Wednesday, April 18, 2012

The Winds of Adversity

I've been dreaming a lot lately. Not the imagine your greatest wish kind of dreaming, the actual literal, pictures in your head while you sleep kind of dreaming. And it's been all night long, right up till when I awaken. It's been the kind of dreaming that I will see things, snapshots, pictures, hear words, and see stories kind of dreaming. Sometimes I've even woken up in the middle of the dream and been able to lay back down and go back to sleep and continue the dream kind of dreaming. Makes me wonder if I might be losing my mind kind of dreaming, and I've even been wondering if it's the God has something to say kind of dreaming. (Yes, He does that.)

This morning I had a very clear picture I saw and I heard words very clearly just before my alarm went off. The picture was this, a flower in the wind.

Fist I saw the flower being overpowered, bent and crumpled by the wind. Then I saw the same flower stretch out into the wind, and it was like the wind expanded it instead of bending it. Every petal was stretched out in all its color and glory, it looked powerful, beautiful and strong. Then just before I woke I very clearly heard the words. "It is beautiful when it stands against adversity."

I stumbled across my room and turned off my alarm, the words resonated. "It is beautiful when it stands against adversity."

I looked up adversity this morning. It's a pretty broad definition: distress; affliction; hardship. Who among us isn't dealing with adversity in their lives? Who among us isn't consistently under some level of distress or hardship? Affliction?

My current adversity is eclectic and widespread. Just this morning was a morning of adversity. It's the kind of day when you actually wonder to yourself what you were thinking when you decided to have children adversity (if you never entertained the thought for even a moment, your children are too young.) It was the kind of Murphy's law morning where everything that could go wrong did- the miss every light, leave five minutes too late, get stuck in traffic, nothing goes your way kind of adversity.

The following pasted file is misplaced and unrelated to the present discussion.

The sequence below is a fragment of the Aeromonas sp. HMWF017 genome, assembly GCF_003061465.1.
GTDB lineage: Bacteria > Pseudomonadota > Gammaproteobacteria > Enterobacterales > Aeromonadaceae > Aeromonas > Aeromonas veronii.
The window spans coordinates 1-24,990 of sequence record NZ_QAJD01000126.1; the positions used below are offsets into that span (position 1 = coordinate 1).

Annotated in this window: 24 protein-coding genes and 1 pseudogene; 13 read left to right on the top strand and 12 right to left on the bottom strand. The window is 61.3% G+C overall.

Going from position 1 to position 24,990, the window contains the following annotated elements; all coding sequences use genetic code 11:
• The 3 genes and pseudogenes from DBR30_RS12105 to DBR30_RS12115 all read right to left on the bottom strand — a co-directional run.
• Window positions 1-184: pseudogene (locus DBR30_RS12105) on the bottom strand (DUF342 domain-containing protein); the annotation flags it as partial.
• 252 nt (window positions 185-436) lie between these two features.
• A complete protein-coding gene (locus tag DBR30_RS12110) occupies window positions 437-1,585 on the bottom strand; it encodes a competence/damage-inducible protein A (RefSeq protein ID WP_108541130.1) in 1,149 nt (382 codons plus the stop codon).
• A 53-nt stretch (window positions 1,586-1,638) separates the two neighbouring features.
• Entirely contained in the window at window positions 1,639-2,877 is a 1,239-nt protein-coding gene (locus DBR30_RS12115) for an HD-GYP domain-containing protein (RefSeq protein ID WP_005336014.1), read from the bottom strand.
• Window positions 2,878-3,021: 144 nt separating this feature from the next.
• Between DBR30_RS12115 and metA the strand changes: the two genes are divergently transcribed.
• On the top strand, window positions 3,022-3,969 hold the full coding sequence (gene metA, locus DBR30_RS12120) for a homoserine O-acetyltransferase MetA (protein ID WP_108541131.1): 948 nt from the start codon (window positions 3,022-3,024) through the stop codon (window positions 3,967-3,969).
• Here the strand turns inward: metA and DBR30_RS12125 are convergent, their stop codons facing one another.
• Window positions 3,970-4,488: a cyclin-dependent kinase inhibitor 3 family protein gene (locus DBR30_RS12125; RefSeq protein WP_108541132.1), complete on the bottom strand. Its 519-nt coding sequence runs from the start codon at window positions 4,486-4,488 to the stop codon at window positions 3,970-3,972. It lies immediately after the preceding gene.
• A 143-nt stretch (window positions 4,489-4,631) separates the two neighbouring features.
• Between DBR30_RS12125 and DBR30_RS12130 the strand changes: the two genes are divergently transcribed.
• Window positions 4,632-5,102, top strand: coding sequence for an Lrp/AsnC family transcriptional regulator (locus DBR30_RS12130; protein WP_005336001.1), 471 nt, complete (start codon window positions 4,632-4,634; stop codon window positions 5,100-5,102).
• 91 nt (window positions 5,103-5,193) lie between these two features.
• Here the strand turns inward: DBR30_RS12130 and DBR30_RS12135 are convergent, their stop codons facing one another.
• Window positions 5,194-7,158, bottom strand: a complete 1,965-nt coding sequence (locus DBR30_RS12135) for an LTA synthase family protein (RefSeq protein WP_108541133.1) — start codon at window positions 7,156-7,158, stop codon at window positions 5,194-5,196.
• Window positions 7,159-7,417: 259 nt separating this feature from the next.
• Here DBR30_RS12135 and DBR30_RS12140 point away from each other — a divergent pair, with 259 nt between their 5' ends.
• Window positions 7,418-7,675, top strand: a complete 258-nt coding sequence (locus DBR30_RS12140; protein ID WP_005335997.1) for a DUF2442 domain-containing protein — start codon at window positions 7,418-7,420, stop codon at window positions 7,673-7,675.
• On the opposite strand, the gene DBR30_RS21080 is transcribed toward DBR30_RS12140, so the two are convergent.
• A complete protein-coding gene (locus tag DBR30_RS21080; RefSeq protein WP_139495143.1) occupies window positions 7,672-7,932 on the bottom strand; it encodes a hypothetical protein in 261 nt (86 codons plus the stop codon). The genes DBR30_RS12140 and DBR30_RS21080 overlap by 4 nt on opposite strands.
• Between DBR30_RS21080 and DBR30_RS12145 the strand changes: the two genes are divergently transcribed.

This morning, I bent under the wind. I grumbled and fussed, I was ruder than I should have been, angrier than I could justify, I was crumpled, ugly and overcome with adversity this morning.

Then my dream came back to me. I was driving away from what threatened to be a meltdown from adversity (it wasn't but it was close) and close enough I wasn't very proud of myself. Then the Lord reminded me of my dream. I was not letting the wind expand me, I let it break me. (What would I do in a real crisis I wonder?)

It was a moment of decision, and an opportunity to turn into the wind and I did. And things didn't get better. There were more red lights, more long lines, more challenges and difficulties, but I didn't bend. I laughed it off, let it go, remembered that I am "but dust," and needed to be moving in the same grace I am saved by. Giving grace, letting things go and standing.

On my way back to work, in the last long line of adversity before I got here, I was laughing, light, joking. A woman behind the counter thanked me for making her day better. I couldn't help but think of my frustrated stares and angry crossed arms that may have made another woman behind another counter and how I may have made her day worse. Sad when I can see and consider what a simple decision on my part made a difference.

Whatever we face, any adversity at all-- little things like in my day, or big challenges that cannot compare-- "It is beautiful when it stands against adversity."

We are beautiful when we stand against adversity, because it is then that Christ is able to be reflected in us and in the world around us, even if they don't know that's what it is. IT makes the world a happier place for us all.